Here is a question I have had, lacking experience in this, How does AU
affect digital QSO's? I have worked LOTS of AU with CW. It has spread CW
signals out over as much as a kHz and made SSB unintelligible. It just
seems to me that, under those conditions, a digital mode wouldn't work over
73, Zack W9SZ
On Wed, Jan 20, 2021 at 10:03 PM Marshall-K5QE <firstname.lastname@example.org> wrote:
> Hello all....I have read all the comments carefully. Some I like and
> some I hate. I think that is pretty normal for all of us.
> However, I want to make a point that has only been touched on by one
> other poster. There is a BIG difference between FT8(for tropo
> contacts), MSK144(for meteor scatter), and JT65(for EME). Yes, they all
> are "digital". And as Jay pointed out, "Rate is King".
> MSK144 is normally used when the band is dead to any other method of
> making a QSO. MSK is usually a very slow mode, quite often taking 15-20
> min to make a contact. I cannot imagine someone using meteor scatter if
> the band were open to any other mode, just because the rate is so slow.
> Meteor scatter can and often does provide several "rare" grids that are
> usually way out there and not possible via FT8. Meteor scatter is
> normally run in the dead of night when even FT8 is a "no go". The
> bottom line is that you can pick up some multipliers late at night, but
> you will never set the contesting world on fire with MSK144.
> JT65 is used for EME. EME is also a very slow mode. IF everything is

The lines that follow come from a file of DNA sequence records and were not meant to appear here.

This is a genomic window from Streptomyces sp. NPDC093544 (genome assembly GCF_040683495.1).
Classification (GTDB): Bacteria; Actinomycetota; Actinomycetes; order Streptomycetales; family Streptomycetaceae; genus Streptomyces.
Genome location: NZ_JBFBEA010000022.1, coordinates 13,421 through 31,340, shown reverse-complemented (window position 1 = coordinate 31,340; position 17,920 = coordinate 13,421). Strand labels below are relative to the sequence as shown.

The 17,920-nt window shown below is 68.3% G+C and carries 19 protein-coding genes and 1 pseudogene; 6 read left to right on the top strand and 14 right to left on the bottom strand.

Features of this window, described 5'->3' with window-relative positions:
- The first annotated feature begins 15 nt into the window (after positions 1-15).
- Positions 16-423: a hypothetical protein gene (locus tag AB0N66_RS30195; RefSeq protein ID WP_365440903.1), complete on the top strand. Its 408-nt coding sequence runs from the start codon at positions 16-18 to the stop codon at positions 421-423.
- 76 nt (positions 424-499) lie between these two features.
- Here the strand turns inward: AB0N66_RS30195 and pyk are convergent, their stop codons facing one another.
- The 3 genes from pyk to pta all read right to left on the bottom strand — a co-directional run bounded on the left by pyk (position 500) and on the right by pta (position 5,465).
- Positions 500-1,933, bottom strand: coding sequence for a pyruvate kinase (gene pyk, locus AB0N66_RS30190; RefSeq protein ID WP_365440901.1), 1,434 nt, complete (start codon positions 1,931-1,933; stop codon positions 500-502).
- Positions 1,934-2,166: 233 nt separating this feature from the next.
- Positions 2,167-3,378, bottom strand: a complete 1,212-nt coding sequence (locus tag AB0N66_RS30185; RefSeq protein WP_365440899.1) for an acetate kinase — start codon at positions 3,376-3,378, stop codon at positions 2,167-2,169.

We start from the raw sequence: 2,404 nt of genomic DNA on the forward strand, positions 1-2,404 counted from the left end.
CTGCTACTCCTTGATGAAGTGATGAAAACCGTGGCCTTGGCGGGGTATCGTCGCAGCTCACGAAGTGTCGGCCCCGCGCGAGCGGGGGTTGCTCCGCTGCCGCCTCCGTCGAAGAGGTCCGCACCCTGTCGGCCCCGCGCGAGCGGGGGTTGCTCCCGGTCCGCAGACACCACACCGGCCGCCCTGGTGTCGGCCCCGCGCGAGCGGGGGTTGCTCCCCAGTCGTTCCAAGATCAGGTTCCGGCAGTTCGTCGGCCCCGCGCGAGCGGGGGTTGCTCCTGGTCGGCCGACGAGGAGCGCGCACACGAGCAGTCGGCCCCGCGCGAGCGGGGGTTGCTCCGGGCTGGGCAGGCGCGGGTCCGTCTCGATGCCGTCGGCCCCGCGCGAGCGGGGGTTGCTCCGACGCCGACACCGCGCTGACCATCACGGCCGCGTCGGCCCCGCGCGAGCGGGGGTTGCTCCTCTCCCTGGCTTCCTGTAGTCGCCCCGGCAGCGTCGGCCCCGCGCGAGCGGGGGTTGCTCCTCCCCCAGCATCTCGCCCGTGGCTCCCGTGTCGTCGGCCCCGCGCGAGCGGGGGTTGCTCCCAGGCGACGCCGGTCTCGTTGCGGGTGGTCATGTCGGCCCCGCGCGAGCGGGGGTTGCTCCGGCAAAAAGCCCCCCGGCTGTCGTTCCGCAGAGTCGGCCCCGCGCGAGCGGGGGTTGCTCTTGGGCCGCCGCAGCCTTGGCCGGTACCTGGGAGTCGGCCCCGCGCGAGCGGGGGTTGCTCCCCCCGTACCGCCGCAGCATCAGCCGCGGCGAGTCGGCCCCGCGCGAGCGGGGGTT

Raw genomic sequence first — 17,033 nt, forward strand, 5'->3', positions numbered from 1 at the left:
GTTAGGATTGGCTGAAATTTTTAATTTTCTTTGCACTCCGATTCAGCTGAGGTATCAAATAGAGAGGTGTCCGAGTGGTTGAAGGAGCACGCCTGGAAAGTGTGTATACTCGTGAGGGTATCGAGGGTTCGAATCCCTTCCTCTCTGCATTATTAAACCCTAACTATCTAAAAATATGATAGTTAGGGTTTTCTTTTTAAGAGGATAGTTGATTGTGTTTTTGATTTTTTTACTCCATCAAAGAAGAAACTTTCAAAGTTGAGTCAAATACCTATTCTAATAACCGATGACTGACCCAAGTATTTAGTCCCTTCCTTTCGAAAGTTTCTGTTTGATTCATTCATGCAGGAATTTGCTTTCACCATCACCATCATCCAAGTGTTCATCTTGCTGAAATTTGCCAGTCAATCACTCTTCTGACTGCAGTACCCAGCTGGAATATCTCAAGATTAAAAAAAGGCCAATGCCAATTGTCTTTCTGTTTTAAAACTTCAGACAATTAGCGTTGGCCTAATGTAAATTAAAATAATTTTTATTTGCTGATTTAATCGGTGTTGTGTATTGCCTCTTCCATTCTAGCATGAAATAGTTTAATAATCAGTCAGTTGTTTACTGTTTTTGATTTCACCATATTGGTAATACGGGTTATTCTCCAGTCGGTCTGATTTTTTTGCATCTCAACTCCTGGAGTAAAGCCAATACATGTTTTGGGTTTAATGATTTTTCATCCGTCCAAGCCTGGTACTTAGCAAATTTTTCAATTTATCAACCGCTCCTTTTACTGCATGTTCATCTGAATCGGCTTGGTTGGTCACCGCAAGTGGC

> perfect, it takes 4 minutes to make a contact. Hence, it is
> theoretically possible to make 15 contacts in an hour. In practice, you
> will not even get close to that. So, the bottom line here is that the
> rate for EME is really poor, even though you can pick up a few grids
> that you could never get any other way.
> Now let's turn our attention to FT8. Compared to Es, FT8 is a rate
> killer, big time. Any decent contester knows that on Es, you can make a
> QSO every 10 seconds or so. Hence, you can make 6 contacts in a
> minute--hour after hour assuming that you have the stations on the other
> end to work. Theoretically, FT8 requires 1 minute to make a contact.
> In practice, if you get half that as an average, you are really doing well.
> So why has FT8 swept everything else away? This is the BIG question
> that needs considering. My Take: VHF Rookies have discovered that they
> can make "DX" contacts on 6M via FT8. Rookies don't care about rate or
> serious contesting, they just want to work DX easily. They get a few
> new grids and maybe a new state or two and they are ecstatic! They are
> not interested in building up a big station with big antennas and big
> power. They get to work a few "difficult" contacts easily and cheaply.
> This point of view is probably correct for them as long as they remain
> casual operators. Since everyone needs to work the casual operators, we
> are stuck operating the way that they operate, just to get them in the
> logs. All this is a shame, because in the "good old days", the casual
> operators would get down on the low end of 6M and when the band opened,
> everyone worked everyone(just not on the same frequency). Rate was high
> and the little pistols were able to work the big guns as well as the
> other little pistols. Now, you cannot pry their cold dead fingers off
> the FT8 button.
> Well reasoned comments welcome. Flames go directly to the bit bucket,
> will not pass GO, and will not collect $200.
> I hope that everyone had a good contest this time. For us it was a hard
> slog through the mud. But, January is always a hard slog.
> 73 to all...Marshall K5QE
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